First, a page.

The in-vitro cytotoxic effect was assessed on MCF-7 breast cancer cell lines as these are estrogen sensitive breast cancer cell lines. The minimum inhibitory concentration values of SMD-SLN and D-SLN are compared to TC solution. MTT assay results was confirmed by other assay called wound scratch assay was also performed. Cell uptake and flow cytometry studies were done to confirm uptake of D-SLN and SMD-SLN by cells. Tamoxifen citrate has been traditionally used as oral hormonal therapy for the breast cancer treatment, Haemolytic activity of the developed formulations was assessed to confirm suitability for Intravenous route. Acute Toxicity and repeat dose toxicity studies were performed as per OECD guidelines using female Wistar rats to evaluate toxicity of the developed formulations vis a vis plain drug solution.

Materials and Methods


TC was acquired as a gift sample from Neon Laboratories Ltd. India. Precirol® 5 ATO (Glyceryl Palmitostearate,gift sample from Gattefosse, India.), Cremophor EL (Gift sample from BASF India Pvt. Ltd.) were also used in the study. Transferrin was purchased from M.P. Biologicals, India. The other material of analytical grade was used and purchased from S.D. Fine Chemicals, India.

MCF-7 Breast cancer cell line was made in Advanced Cancer Research Institute, India. Chemicals required for maintaining and sub-culturing cell lines, i.e., IMDM, Fetal Bovine Serum, were procured from Genetix, India. 100 units/mL Antibiotics (Penicillin and Streptomycin) and saline-EDTA solution were procured from Genetix, Mumbai, India. Female Wistar rats required for toxicity studies were procured from Haffkine Institute Ltd. India.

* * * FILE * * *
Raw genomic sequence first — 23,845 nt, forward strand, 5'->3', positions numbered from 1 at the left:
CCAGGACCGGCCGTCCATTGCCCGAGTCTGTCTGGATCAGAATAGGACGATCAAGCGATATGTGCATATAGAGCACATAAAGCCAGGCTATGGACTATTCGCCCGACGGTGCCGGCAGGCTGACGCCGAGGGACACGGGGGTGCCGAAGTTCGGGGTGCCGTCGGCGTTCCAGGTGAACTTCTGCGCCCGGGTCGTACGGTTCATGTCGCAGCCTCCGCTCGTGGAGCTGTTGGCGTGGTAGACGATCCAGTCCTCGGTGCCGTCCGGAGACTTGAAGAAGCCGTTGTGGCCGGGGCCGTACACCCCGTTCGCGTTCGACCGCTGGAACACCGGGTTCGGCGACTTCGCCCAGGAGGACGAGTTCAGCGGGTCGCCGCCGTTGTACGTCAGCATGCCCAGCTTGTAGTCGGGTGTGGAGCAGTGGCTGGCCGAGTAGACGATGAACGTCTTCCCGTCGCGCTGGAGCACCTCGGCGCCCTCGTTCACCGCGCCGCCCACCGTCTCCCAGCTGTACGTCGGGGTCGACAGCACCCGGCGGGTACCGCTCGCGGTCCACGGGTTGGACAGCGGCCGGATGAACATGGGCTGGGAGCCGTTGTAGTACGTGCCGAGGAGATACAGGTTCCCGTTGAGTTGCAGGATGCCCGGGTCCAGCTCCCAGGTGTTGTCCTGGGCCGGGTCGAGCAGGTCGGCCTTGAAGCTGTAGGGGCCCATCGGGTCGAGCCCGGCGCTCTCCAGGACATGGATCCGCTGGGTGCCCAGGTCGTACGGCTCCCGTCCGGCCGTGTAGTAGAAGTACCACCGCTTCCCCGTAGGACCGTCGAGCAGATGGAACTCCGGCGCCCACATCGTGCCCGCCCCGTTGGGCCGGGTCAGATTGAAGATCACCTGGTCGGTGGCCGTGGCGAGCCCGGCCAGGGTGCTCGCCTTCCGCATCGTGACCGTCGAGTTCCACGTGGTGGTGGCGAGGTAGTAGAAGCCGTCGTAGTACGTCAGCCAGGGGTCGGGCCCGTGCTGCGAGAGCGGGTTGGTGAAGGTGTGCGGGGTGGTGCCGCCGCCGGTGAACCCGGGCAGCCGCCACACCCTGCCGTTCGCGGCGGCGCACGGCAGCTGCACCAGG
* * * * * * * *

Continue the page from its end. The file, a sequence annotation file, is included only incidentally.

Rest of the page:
Preparation of Drug Loaded Solid Lipid Nanoparticles (D-SLN)

For the preparation of D-SLNs hot emulsification method was used. The selected BCS class II drug Tamoxifen citrate was incorporated into the lipid phase along with surfactant (1% w/v) at 10°C above the melting range of the selected lipid. The aqueous phase consisted of 0.5% w/v surfactant solution in double distilled water. Temperature of aqueous phase was kept same as lipid phase temperature. Both the phases were mixed under continuous stirring at 600–800 RPM using Magnetic stirrer (Bio Lab BL223-B) upto 1 h. To achieve further reduction and uniformity in particle size, the D-SLN were homogenized for 3cycles per minute by HPH (APV 2000 Model, Lab homogenizer), using pressure up to 400 bar.

Preparation of Surface Modified Drug Loaded SLN (SMD-SLN), Tamoxifen Citrate Solution (TC Solution), and Blank SLNs

The ligand selected for surface attachment is a glycoprotein, transferrin which was activated using a suitable coupling agent, DCC-NHS (Nerkar et al., 2012) and incubated with already developed D-SLN at RT for 4 h. The unattached ligand protein was removed by centrifugation at 2,000 rpm for 20 min, using Laboratory Centrifuge (Remi R-4C). This surface modified SLN will be referred as SMD-SLN (Figure 1).